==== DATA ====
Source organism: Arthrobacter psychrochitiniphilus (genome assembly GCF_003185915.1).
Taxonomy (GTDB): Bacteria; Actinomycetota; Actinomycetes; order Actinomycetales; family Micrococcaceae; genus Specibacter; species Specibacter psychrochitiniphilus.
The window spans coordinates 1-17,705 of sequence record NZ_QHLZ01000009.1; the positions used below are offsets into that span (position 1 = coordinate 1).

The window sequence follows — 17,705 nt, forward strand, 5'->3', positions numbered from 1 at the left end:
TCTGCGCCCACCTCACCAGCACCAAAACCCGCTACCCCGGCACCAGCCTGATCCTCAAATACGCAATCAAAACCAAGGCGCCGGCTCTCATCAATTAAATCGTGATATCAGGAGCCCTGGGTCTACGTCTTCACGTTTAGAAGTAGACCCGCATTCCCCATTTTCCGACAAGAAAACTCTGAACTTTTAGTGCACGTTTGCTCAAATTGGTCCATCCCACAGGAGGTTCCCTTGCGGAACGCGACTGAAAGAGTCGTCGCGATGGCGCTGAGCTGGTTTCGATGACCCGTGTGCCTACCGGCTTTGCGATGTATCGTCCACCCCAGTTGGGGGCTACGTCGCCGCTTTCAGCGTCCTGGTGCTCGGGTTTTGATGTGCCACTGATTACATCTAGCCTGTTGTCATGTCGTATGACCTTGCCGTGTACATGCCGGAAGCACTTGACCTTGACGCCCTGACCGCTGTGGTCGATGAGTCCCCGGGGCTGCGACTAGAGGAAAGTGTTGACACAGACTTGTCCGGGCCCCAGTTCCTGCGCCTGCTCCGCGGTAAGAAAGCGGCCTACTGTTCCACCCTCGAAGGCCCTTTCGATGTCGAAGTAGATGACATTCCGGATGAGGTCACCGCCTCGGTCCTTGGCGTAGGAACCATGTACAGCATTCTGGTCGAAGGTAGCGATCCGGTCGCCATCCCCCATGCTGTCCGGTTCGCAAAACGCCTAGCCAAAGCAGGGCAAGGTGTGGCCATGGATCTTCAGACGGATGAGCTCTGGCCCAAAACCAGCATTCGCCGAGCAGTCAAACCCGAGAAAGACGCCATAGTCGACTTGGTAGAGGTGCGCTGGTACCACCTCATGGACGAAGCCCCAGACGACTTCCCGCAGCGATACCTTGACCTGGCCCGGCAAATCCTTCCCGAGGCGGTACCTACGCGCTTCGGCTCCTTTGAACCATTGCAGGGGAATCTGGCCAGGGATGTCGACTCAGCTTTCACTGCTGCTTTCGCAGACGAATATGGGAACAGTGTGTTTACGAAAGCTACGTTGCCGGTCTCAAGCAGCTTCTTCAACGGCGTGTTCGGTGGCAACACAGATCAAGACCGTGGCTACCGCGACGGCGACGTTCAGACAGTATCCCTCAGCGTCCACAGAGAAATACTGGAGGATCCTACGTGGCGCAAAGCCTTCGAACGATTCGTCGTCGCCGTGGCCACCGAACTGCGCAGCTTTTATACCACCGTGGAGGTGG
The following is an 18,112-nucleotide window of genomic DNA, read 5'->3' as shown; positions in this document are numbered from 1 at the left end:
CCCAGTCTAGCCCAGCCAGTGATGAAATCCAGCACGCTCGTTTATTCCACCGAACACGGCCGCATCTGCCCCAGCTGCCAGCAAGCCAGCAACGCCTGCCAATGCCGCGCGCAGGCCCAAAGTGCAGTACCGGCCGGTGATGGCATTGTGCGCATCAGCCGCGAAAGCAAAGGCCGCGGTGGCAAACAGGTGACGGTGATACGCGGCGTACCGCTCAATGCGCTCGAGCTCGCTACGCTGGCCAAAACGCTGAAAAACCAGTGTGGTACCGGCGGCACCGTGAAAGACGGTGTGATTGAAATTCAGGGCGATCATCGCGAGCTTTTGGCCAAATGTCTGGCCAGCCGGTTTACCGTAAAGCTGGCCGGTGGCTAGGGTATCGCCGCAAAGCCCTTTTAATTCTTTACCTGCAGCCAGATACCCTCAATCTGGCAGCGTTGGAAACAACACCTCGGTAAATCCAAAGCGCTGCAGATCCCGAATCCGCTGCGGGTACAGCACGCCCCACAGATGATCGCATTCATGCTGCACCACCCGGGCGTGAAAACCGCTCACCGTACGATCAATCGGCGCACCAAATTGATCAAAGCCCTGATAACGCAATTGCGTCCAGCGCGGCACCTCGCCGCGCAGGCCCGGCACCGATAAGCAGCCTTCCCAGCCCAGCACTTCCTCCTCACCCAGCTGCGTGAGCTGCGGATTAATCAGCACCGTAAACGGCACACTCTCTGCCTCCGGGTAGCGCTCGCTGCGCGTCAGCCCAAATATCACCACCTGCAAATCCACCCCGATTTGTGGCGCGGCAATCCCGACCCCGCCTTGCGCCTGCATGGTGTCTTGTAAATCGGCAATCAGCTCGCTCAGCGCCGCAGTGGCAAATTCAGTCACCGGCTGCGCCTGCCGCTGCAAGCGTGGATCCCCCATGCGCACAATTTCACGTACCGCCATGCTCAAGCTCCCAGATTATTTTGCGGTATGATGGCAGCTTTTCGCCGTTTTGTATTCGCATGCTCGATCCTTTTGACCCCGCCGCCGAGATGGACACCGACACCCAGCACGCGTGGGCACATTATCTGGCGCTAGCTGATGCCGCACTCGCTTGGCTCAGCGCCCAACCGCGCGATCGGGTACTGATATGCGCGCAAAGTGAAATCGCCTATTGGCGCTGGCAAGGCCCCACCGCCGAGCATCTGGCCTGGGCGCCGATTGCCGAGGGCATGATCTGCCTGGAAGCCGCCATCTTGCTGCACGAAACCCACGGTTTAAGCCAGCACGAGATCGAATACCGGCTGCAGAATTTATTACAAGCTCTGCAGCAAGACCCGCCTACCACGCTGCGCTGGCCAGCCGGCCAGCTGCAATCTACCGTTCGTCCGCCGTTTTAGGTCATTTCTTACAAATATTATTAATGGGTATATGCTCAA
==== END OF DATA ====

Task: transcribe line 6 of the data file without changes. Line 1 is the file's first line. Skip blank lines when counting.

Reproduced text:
The following is an 18,112-nucleotide window of genomic DNA, read 5'->3' as shown; positions in this document are numbered from 1 at the left end: